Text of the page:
A customer mentioned the other day that she enjoyed reading my articles; great food for my ego, but gently mentioned that I could get onto my high horse. Ah, ego deflated. She is right of course and the line between being a source of knowledge, sharing it and being an arrogant know-all is a thin one and I’m sure that I don’t get it right all the time even though we blokes have a reputation for always being right, don’t we ladies?

It may sound corny, but I really enjoy my work. The biggest buzz is from the thanks that I and my colleague Leigh receive both verbally and in writing. It makes the head banging with the Spanish bureaucrats worth the while. But you can’t please all of the people all of the time. I have recently been upset and disturbed by a customer who thinks that we paid to have a hooky ITV inspection. What made him think this?


His car had been inspected in the normal way which I’ll come onto shortly, but the next day his handbrake failed and his car rolled backwards, he also mentioned that his headlights were out of balance (The customer had had them fitted before we met him) and that the windscreen washer didn’t work. We put the car through in case there were any other issues and it passed with nothing being brought to our attention, so thought all was OK as we have complete confidence in the inspectors. When the handbrake failed, he took the car to a local garage where the staff opined that the car could not possibly have been ITV’d. I do not blame him in the least for phoning me at this point to complain

The ITV inspection

So what happens at an ITV inspection? This inspection as you know is nothing to do with watching the telly, but is the Spanish equivalent of the MOT. The exact sequence varies but the following are covered

1/ Checking that all of the lights work. For cars from the UK and Ireland, this specifically includes ensuring that the headlights conform to Continental standards. Daily I see Spanish cars pass through the station with defective lights and almost always the driver is told to change the bulb and given a pass. High intensity rear fog lights are compulsory even if rarely used. A car with two rear fog lights is fine; where only one is fitted, it must be on the left side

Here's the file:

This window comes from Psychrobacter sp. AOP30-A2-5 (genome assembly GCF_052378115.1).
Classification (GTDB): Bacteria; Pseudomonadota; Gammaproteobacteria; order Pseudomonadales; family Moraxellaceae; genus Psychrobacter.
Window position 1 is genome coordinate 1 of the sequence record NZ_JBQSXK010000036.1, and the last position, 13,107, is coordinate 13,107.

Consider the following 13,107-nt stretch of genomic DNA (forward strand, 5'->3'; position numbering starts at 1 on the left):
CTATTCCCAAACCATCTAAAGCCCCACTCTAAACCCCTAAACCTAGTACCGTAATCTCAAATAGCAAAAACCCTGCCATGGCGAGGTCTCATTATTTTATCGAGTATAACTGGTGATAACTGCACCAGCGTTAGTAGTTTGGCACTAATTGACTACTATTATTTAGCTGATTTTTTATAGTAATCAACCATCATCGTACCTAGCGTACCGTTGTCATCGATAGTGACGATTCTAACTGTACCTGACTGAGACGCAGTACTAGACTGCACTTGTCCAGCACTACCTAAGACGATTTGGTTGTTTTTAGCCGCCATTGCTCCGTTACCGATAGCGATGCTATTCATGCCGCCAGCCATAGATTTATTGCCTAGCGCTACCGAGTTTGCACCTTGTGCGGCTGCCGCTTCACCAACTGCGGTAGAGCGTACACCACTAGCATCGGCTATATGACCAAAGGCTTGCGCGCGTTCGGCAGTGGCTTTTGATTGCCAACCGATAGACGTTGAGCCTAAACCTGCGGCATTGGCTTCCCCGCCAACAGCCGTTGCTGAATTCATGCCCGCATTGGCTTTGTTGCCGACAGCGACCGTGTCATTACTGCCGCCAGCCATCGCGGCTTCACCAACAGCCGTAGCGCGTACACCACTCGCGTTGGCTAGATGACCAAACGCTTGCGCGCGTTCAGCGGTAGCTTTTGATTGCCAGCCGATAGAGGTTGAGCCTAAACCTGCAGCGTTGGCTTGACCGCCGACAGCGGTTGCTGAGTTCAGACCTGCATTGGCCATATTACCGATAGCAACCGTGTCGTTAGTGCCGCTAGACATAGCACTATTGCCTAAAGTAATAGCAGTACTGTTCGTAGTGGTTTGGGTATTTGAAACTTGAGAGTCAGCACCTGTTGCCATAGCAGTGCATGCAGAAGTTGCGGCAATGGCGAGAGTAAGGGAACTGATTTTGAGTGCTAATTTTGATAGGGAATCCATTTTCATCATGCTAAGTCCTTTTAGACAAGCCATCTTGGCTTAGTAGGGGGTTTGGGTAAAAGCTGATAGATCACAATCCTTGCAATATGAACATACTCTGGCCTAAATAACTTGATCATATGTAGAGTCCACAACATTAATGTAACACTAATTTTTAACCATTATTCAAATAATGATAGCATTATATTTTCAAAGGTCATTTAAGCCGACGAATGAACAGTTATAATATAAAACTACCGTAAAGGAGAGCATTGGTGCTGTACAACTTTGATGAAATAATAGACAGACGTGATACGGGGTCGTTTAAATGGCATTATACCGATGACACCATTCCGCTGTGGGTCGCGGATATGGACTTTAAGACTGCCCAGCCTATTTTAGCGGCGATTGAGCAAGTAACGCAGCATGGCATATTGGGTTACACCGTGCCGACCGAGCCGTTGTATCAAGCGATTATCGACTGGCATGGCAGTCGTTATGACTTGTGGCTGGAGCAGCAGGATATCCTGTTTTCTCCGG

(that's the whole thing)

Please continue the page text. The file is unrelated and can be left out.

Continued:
2/ Wipers, washers and horn are checked, though this is often hit and miss, especially as the condition of the wipers does not seem to be checked only that they move!

3/ All brakes are checked on a rolling road. The functionality of the brakes must not only be acceptable, but operate within a tolerance of 30 % of each other.

4/ The front wheels and in some cases the rear are placed over “shakers”. This is where the customer starts to shake too as his car is violently rattled around; the purpose being to check for loose ball joints etc

4/ Underneath the car, there should be no leaks, the exhaust cannot look like a colander and any rust cannot affect the body strength. Where a car has an acceptable tow bar, this is checked over too

5/ Tyres are inspected for wear, cuts, bubbles and tread depth. The depth must be above the wear bars that you can see inside each groove which are set at 1.6 mm. Although not many cars that I take for inspection fail (because the customer has checked it over first) the biggest single cause of failure is tyres. There are two principle reasons for this

The first is that a car must have identical tyres on the same axle and often there is an odd one. The spare isn’t inspected, so this problem may be overcome by swapping. The second is that each tyre has a speed rating, the last letter in the descriptor such as 195/65 R15 91H where “H” means that the car can be driven up to 210 KPH. The rating is set by the car manufacturer but this seems to be widely ignored in the UK and Ireland, but is rigidly enforced here in Spain

6/ The car width is measured to ensure that spacers etc. have not been put onto the wheels and a “brass rubbing” is taken of the chassis number for comparison with the paperwork to ensure that the car is not a “ringer”

7/ There is a basic tracking inspection and the emissions are checked to ensure that they are within tolerance for the specification of the vehicle. Additionally, bikes have the noise level checked

Pass or fail

Pretty thorough eh? The great thing that I like about the ITV compared to the MOT is that the inspectors are independent of any garages and are not permitted to undertake any remedial work, so their examination is totally impartial This is a far cry from some garages in the UK where a pass will be given “once the brake linings have been changed” As with any inspection anywhere it is a report of the condition on the day only

Why would I want to pay for a hooky ITV inspection? How can that be in my interest or that of the customer who wants reassurance that his car is safe? I offered my customer to come to the ITV station where I would introduce him to the manager so that his grievances could be aired. He refused, so I suggested that he make out a “denuncia” to the Guardia Civil; I wanted my reputation to remain intact. He still owes me some money for the re-registration, but in the end, it was agreed to let it all drop

My high horse is now back in the stable and hopefully will remain there for some time